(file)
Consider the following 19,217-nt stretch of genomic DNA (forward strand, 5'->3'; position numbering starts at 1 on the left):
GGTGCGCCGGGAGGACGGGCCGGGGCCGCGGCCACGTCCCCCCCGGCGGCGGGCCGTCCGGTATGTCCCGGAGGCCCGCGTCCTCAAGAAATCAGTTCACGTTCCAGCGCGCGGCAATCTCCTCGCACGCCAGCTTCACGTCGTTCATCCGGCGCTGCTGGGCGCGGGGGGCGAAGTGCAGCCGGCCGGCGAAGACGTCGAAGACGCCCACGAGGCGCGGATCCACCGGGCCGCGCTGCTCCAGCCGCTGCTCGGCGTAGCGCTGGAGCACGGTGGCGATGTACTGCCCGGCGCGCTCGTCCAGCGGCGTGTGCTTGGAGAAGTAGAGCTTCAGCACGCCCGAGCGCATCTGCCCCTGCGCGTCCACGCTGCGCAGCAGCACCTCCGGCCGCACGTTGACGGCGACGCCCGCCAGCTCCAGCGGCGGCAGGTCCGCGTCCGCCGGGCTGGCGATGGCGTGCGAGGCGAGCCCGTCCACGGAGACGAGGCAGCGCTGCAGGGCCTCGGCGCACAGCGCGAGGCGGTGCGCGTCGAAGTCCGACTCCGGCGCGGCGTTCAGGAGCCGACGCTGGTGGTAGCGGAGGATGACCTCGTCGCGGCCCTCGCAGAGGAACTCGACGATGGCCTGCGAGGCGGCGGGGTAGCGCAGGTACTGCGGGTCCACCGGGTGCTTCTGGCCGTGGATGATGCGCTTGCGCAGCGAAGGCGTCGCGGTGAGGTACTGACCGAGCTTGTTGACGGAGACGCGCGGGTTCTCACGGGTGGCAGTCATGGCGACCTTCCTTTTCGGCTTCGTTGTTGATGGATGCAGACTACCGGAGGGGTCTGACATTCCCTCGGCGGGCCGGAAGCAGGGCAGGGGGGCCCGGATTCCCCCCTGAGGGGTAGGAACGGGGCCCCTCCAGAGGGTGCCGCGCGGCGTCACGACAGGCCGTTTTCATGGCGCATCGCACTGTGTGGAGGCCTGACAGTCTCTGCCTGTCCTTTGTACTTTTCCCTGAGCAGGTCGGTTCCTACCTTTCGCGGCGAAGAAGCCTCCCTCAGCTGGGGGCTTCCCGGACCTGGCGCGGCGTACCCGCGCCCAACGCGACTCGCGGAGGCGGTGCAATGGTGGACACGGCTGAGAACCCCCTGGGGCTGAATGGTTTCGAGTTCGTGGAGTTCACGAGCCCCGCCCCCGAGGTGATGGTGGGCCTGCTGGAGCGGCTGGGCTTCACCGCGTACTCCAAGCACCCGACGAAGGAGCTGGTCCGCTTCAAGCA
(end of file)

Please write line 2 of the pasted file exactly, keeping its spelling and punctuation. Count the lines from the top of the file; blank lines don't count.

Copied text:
GGTGCGCCGGGAGGACGGGCCGGGGCCGCGGCCACGTCCCCCCCGGCGGCGGGCCGTCCGGTATGTCCCGGAGGCCCGCGTCCTCAAGAAATCAGTTCACGTTCCAGCGCGCGGCAATCTCCTCGCACGCCAGCTTCACGTCGTTCATCCGGCGCTGCTGGGCGCGGGGGGCGAAGTGCAGCCGGCCGGCGAAGACGTCGAAGACGCCCACGAGGCGCGGATCCACCGGGCCGCGCTGCTCCAGCCGCTGCTCGGCGTAGCGCTGGAGCACGGTGGCGATGTACTGCCCGGCGCGCTCGTCCAGCGGCGTGTGCTTGGAGAAGTAGAGCTTCAGCACGCCCGAGCGCATCTGCCCCTGCGCGTCCACGCTGCGCAGCAGCACCTCCGGCCGCACGTTGACGGCGACGCCCGCCAGCTCCAGCGGCGGCAGGTCCGCGTCCGCCGGGCTGGCGATGGCGTGCGAGGCGAGCCCGTCCACGGAGACGAGGCAGCGCTGCAGGGCCTCGGCGCACAGCGCGAGGCGGTGCGCGTCGAAGTCCGACTCCGGCGCGGCGTTCAGGAGCCGACGCTGGTGGTAGCGGAGGATGACCTCGTCGCGGCCCTCGCAGAGGAACTCGACGATGGCCTGCGAGGCGGCGGGGTAGCGCAGGTACTGCGGGTCCACCGGGTGCTTCTGGCCGTGGATGATGCGCTTGCGCAGCGAAGGCGTCGCGGTGAGGTACTGACCGAGCTTGTTGACGGAGACGCGCGGGTTCTCACGGGTGGCAGTCATGGCGACCTTCCTTTTCGGCTTCGTTGTTGATGGATGCAGACTACCGGAGGGGTCTGACATTCCCTCGGCGGGCCGGAAGCAGGGCAGGGGGGCCCGGATTCCCCCCTGAGGGGTAGGAACGGGGCCCCTCCAGAGGGTGCCGCGCGGCGTCACGACAGGCCGTTTTCATGGCGCATCGCACTGTGTGGAGGCCTGACAGTCTCTGCCTGTCCTTTGTACTTTTCCCTGAGCAGGTCGGTTCCTACCTTTCGCGGCGAAGAAGCCTCCCTCAGCTGGGGGCTTCCCGGACCTGGCGCGGCGTACCCGCGCCCAACGCGACTCGCGGAGGCGGTGCAATGGTGGACACGGCTGAGAACCCCCTGGGGCTGAATGGTTTCGAGTTCGTGGAGTTCACGAGCCCCGCCCCCGAGGTGATGGTGGGCCTGCTGGAGCGGCTGGGCTTCACCGCGTACTCCAAGCACCCGACGAAGGAGCTGGTCCGCTTCAAGCA